Ghostbusters great expectations: What's at stake?
Ghostbusters might be one of the biggest comedies of the summer but its box office expectations are no laughing matter. When Paul Feig’s reboot of the beloved ’80s franchise arrives in theaters on Friday, it will be dragging the weight of what feels like a dozen proton packs. Can it survive — and thrive — under this magnitude of scrutiny?
Not only is the paranormal action movie the latest big-budget release tasked with saving this summer’s lackluster box office, but Ghostbusters is also essentially charged with trying to save womenkind — at least as it exists in Hollywood — following the sexist outcry against the all-women remake of what has become a dude-bro staple.
For some, the fact Feig (best known for Bridesmaids, as well as hits like Spy and The Heat) had the audacity to reimagine this 1980s classic with four of today’s top female comedians turned Ghostbusters into a polemic lightning rod. Online trolls whined the filmmakers ruined their childhood, and worse. “I would assume there’s a very large crossover of people who are doubtful Ghostbusters will be great and people excited about the Donald Trump candidacy,” Judd Apatow said last month. He may be right — Trump actually did complain about the female-focused remake in a video he posted to Instagram last year — but couching the comedy as political statement only adds to the load this movie must carry.
Ghostbusters is also laden with the pressure of its own creation. The reported $150 million it cost to make Ghostbusters means the PG-13 comedy has to gross at least $400 million worldwide to break even, owing to the 50/50 split with theater chains as well as its marketing costs (the 1984 film earned $295 million on a $30 million production budget, not adjusted for inflation). To put that into perspective, Ghostbusters has to perform as well as The Hangover ($467 million worldwide) or Ted ($549 million worldwide), two raunchy R-rated films that surprised both audiences and Hollywood. Not even the grosses of Neighbors ($270 million worldwide) or 21 Jump Street ($201 million worldwide), two movies that generated enough money to merit sequels, would be good enough for Sony to recoup its cash.
Which isn’t to say a film starring women in the lead roles can’t achieve box office success. In the past year, more huge movies have featured the XX chromosome front-and-center than ever before, and have done quite well in the process: from Star Wars: The Force Awakens to Mad Max: Fury Road to the surprise spring hit Zootopia and summer’s Finding Dory. More are coming down the pipeline, too, with Rogue One: A Star Wars Story set to debut in December, Wonder Woman out next summer, and Alicia Vikander signing on to reboot Lara Croft for a 2018 release. Still, of the 100 highest grossing global films of all time, only eight had a sole female protagonist. Half of those are the Hunger Games movies. Two are animated. Can Melissa McCarthy, Kristen Wiig, Leslie Jones, and Kate McKinnon crack the list? And if not, what are the consequences?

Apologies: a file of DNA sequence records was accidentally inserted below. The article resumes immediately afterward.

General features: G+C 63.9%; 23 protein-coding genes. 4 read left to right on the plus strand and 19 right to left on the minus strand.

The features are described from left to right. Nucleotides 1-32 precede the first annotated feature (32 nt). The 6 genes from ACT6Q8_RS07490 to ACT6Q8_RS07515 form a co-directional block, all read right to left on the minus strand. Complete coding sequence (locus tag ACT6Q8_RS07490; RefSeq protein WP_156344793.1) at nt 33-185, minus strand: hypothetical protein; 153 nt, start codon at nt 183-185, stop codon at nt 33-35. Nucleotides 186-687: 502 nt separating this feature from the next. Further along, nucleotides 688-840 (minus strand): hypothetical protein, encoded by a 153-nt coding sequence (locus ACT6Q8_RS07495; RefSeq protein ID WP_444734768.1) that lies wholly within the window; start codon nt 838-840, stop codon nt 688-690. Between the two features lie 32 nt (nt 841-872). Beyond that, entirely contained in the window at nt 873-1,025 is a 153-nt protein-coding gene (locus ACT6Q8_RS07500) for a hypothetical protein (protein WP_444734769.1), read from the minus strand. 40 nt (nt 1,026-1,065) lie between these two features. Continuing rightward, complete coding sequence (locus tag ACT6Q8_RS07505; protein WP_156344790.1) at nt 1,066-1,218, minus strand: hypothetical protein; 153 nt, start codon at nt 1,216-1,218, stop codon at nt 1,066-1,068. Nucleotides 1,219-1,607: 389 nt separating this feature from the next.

“If this doesn’t work, we go back and lose our vote,” McCarthy, who has had a string of hits over the last five years, including Bridesmaids, The Heat, and Spy with Feig, said on set. “I’m talking pre-suffragette.”
She was kidding — but only kind of. It’s as tale as old as busting ghosts: If a movie starring a man doesn’t succeed we blame the movie; if a movie starring a woman doesn’t succeed, we blame the woman. When Charlize Theron’s post-Oscar starring vehicle Aeon Flux bombed at the box office, the sexiest woman alive didn’t headline another big-budget Hollywood film for years. Johnny Depp, on the other hand, starred in a string of box office failures (The Lone Ranger, Mortdecai, Alice Through the Looking Glass) and was still given another Pirates movie. Others think the tide is finally turning and even if Ghostbusters doesn’t turn out to be the juggernaut Sony is hoping for, women will continue to make strides — despite the efforts of online trolls who are now trying to figure out how to overcome the film’s positive reviews. “The truth is there is nothing these guys can do about it,” says one veteran executive. “Women are starring in these beloved male-driven franchises and nothing is going to turn it back.”
Regardless, when Feig, McCarthy, Wiig, Jones, and McKinnon signed on to make Ghostbusters, they didn’t do it to make a statement. They did it to make people laugh. The tense environment under which the movie was made even afforded the filmmakers an opportunity to infuse the film with some sly references to the controversy: from Wiig’s character reading the comment “Ain’t no bitches gonna bust no ghosts” in response to a video the foursome put online to McCarthy’s character reminding her cohorts “You’re not supposed to be reading what crazy people write online.”
“The reason I do comedy and not drama is because I want people to have a great time, to laugh and be happy,” Feig said earlier this year. “It’s great that this has become such a religion for everybody but at the same time these movies exist to make people laugh. It’s what Ivan [Reitman, director of the original Ghostbusters] was trying to do 30 years ago and it’s what we’re trying to do now.”
But the question remains: Will that be enough?